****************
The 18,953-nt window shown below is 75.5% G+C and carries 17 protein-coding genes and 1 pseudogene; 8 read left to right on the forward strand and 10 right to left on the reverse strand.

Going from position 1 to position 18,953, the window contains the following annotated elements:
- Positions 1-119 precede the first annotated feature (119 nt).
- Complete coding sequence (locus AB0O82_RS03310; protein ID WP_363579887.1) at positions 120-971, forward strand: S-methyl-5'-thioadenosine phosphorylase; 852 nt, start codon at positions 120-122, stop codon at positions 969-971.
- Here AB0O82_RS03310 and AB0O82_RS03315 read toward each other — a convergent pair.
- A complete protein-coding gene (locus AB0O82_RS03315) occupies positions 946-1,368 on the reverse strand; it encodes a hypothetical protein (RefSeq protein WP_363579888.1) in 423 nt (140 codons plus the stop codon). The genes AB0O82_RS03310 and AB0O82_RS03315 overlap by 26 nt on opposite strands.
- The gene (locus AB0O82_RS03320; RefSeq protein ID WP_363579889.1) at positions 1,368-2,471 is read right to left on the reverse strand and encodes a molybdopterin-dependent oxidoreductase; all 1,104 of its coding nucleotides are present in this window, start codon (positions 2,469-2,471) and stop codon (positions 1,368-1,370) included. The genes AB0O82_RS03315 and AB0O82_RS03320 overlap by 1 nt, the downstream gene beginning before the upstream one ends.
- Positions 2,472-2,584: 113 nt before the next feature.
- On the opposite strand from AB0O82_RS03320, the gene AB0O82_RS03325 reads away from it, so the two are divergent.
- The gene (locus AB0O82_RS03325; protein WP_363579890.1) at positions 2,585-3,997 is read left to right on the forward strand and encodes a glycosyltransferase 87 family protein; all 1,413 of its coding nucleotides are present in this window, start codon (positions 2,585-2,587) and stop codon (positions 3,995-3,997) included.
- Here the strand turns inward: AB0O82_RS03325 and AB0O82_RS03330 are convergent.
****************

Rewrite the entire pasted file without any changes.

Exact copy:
The 18,953-nt window shown below is 75.5% G+C and carries 17 protein-coding genes and 1 pseudogene; 8 read left to right on the forward strand and 10 right to left on the reverse strand.

Going from position 1 to position 18,953, the window contains the following annotated elements:
- Positions 1-119 precede the first annotated feature (119 nt).
- Complete coding sequence (locus AB0O82_RS03310; protein ID WP_363579887.1) at positions 120-971, forward strand: S-methyl-5'-thioadenosine phosphorylase; 852 nt, start codon at positions 120-122, stop codon at positions 969-971.
- Here AB0O82_RS03310 and AB0O82_RS03315 read toward each other — a convergent pair.
- A complete protein-coding gene (locus AB0O82_RS03315) occupies positions 946-1,368 on the reverse strand; it encodes a hypothetical protein (RefSeq protein WP_363579888.1) in 423 nt (140 codons plus the stop codon). The genes AB0O82_RS03310 and AB0O82_RS03315 overlap by 26 nt on opposite strands.
- The gene (locus AB0O82_RS03320; RefSeq protein ID WP_363579889.1) at positions 1,368-2,471 is read right to left on the reverse strand and encodes a molybdopterin-dependent oxidoreductase; all 1,104 of its coding nucleotides are present in this window, start codon (positions 2,469-2,471) and stop codon (positions 1,368-1,370) included. The genes AB0O82_RS03315 and AB0O82_RS03320 overlap by 1 nt, the downstream gene beginning before the upstream one ends.
- Positions 2,472-2,584: 113 nt before the next feature.
- On the opposite strand from AB0O82_RS03320, the gene AB0O82_RS03325 reads away from it, so the two are divergent.
- The gene (locus AB0O82_RS03325; protein WP_363579890.1) at positions 2,585-3,997 is read left to right on the forward strand and encodes a glycosyltransferase 87 family protein; all 1,413 of its coding nucleotides are present in this window, start codon (positions 2,585-2,587) and stop codon (positions 3,995-3,997) included.
- Here the strand turns inward: AB0O82_RS03325 and AB0O82_RS03330 are convergent.